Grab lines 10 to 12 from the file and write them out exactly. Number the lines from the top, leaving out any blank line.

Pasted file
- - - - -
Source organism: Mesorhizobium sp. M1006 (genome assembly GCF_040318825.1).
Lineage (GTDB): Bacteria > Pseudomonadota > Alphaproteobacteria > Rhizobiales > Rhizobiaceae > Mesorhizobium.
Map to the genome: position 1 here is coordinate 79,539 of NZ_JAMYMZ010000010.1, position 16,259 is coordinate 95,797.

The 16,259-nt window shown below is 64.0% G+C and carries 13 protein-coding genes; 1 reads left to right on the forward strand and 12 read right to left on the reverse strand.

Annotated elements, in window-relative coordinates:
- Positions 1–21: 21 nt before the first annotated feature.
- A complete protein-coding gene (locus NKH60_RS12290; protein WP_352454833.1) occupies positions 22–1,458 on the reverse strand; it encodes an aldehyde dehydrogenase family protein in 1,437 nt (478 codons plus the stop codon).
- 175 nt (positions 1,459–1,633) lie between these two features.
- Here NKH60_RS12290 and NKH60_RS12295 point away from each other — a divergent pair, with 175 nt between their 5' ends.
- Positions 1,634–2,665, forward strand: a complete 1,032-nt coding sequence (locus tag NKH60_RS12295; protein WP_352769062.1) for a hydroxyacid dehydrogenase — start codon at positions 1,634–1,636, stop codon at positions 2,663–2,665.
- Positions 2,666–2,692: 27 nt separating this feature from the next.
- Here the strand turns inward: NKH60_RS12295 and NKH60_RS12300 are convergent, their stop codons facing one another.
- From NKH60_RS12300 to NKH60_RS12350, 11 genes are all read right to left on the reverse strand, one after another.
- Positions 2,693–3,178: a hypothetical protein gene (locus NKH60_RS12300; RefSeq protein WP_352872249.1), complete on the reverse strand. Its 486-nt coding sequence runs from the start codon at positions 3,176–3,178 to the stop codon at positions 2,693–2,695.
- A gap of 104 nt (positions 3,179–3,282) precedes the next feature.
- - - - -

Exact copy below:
- Positions 1,634–2,665, forward strand: a complete 1,032-nt coding sequence (locus tag NKH60_RS12295; protein WP_352769062.1) for a hydroxyacid dehydrogenase — start codon at positions 1,634–1,636, stop codon at positions 2,663–2,665.
- Positions 2,666–2,692: 27 nt separating this feature from the next.
- Here the strand turns inward: NKH60_RS12295 and NKH60_RS12300 are convergent, their stop codons facing one another.